Brief, intermittent rains cross the valley this morning. The slight moisture mixes with downed leaves to create a pungent leafy smell. Fall has draped the desert. There are not many trees here that change. Mostly, at this altitude, it is evergreens: junipers and piñons. The transplants who have settled here have brought in a few deciduous ones, though. It seems everyone is from somewhere else and has a need to carry along a few memories of once lived lives. Eastern trees and green lawns dot the West as a testament to this.
The two aspens out back are turning yellow. The locust, too. They are small trees, somewhat stunted, but they provide just enough of a visual change for the season to sink into one's bones. Leaves turning seems important for the soul. And the morning chill naturally pulls us inward.
Fall is no doubt a season for the senses. Probably the reason so many tout it as their favorite. It's the respite from summer's heat and the forewarner to winter's cold. It's a little stopping off place, a chance to reflect. It's a break.
Three incredibly orange pumpkins sit on the back porch and watch.
There's a painting hanging on the south wall of the studio that I painted eighteen years ago, or so. It was the first thing I hung when I moved into the studio. On the easel today is a painting I'm working on of the very same subject.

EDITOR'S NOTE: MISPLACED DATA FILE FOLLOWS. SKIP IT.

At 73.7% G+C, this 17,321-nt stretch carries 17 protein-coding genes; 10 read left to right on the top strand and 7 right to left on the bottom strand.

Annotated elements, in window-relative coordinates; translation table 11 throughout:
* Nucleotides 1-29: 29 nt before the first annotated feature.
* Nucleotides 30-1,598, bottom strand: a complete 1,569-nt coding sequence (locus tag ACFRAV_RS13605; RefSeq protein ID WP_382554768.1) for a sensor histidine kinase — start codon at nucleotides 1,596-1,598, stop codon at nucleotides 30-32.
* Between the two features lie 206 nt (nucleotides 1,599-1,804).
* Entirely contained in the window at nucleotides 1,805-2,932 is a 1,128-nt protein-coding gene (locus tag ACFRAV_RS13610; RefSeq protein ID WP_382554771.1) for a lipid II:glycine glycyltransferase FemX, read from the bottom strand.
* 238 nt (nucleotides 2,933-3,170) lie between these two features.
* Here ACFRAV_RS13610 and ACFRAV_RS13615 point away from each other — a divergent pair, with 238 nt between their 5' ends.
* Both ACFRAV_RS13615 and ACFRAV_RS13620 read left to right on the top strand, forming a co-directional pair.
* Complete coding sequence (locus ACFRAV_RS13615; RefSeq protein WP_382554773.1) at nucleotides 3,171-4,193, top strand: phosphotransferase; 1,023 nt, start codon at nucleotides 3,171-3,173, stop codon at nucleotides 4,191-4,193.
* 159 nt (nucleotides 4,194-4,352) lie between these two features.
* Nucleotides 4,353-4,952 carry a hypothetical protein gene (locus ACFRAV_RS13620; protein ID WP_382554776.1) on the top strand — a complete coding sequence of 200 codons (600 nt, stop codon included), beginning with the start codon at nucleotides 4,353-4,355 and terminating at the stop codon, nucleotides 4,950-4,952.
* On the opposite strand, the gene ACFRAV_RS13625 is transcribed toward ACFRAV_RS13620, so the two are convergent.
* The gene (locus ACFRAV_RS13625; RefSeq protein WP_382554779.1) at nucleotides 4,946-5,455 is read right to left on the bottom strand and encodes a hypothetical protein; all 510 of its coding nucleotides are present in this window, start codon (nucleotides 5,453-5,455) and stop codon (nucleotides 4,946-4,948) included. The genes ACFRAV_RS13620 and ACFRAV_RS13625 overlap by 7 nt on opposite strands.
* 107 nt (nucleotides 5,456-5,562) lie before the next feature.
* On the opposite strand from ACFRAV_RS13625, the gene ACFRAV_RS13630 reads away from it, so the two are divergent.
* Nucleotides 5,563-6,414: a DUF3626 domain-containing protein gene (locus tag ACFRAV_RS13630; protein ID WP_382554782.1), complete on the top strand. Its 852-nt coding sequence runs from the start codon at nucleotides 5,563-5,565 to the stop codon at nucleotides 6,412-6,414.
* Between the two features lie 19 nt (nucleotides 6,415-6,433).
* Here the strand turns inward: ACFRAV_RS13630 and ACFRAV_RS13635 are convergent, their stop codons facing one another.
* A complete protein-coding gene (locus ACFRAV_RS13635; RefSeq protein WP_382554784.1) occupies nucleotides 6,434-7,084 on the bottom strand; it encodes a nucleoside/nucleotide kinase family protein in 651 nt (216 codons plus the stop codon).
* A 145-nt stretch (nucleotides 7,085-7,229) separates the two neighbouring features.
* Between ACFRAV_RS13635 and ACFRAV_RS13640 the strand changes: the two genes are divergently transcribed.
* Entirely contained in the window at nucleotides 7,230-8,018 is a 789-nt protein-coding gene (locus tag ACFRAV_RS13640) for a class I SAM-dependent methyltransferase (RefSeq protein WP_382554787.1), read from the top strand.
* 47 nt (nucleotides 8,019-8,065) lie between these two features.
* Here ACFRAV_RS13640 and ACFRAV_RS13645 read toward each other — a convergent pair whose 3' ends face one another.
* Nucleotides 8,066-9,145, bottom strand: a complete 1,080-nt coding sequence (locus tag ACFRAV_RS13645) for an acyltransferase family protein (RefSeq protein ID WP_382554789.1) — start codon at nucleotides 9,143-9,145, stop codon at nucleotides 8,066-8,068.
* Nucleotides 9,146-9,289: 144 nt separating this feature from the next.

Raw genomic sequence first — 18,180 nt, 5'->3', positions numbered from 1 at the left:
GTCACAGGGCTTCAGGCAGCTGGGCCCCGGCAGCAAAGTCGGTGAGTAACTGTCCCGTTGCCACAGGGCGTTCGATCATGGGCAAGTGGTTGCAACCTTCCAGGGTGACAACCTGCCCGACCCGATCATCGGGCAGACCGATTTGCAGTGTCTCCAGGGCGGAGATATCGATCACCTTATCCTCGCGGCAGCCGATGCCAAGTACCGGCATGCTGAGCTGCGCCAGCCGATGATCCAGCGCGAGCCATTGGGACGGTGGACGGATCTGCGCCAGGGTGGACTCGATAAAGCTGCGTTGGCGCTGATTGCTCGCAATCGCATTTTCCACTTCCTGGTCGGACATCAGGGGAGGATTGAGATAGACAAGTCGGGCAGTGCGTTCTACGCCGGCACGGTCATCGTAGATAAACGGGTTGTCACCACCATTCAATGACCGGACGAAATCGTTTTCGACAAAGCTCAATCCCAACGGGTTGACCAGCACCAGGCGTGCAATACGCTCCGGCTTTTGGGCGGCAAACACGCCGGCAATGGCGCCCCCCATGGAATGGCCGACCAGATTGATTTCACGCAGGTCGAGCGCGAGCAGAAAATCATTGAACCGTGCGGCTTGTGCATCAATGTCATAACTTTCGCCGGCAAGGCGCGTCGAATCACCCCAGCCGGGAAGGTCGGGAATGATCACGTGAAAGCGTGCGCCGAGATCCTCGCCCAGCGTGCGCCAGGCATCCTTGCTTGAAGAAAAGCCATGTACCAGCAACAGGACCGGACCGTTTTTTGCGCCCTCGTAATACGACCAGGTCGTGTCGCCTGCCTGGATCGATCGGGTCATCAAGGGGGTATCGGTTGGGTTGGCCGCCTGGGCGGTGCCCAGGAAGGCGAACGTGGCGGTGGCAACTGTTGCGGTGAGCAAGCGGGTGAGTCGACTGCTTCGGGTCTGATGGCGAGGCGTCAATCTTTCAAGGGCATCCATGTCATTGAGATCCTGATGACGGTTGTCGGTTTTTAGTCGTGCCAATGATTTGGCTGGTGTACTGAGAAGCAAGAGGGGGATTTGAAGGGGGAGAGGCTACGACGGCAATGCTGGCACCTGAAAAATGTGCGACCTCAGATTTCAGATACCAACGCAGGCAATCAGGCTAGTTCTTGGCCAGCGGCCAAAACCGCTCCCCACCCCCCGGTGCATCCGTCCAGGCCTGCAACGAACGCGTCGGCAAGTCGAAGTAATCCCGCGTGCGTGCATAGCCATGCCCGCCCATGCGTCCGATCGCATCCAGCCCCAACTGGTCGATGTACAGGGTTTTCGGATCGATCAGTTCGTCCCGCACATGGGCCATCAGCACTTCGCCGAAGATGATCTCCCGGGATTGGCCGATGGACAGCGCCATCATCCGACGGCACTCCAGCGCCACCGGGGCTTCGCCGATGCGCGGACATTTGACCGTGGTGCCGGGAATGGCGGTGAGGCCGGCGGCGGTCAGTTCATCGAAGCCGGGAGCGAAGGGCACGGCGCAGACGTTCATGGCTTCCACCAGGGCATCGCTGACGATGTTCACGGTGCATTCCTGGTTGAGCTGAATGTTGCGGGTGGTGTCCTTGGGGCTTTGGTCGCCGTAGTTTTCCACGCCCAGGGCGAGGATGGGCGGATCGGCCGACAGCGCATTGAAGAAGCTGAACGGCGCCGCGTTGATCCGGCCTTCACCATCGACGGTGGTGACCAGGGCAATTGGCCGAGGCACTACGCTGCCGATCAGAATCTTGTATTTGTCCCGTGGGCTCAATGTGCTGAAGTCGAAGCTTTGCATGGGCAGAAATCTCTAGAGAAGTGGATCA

Much has changed, in that time, but much has not. The model for the painting from eighteen years ago and the painting today is still beautiful and I'm still struggling, pushing paint around. Back then she was starting first grade, now she's working on her Master's degree.
Back then, I was a trying to be a realist. My brushstrokes were all cautious and tight. Leave no visible mark was my creed. No telltale sign that I was even there. Now days, I find, I paint in fits and starts. Kind of choppy. And I welcome when the paint runs and splatters with a mind of its own. Seems somehow more real. More like life.
Same subject. Same painter. Different eyes.
Pat Greenwell is an artist. A painter and sometimes poet, he has been searching the New Mexico desert for several years now, looking for lost possibilities and probable intentions.
"...mostly stream-of-consciousness stuff, you know...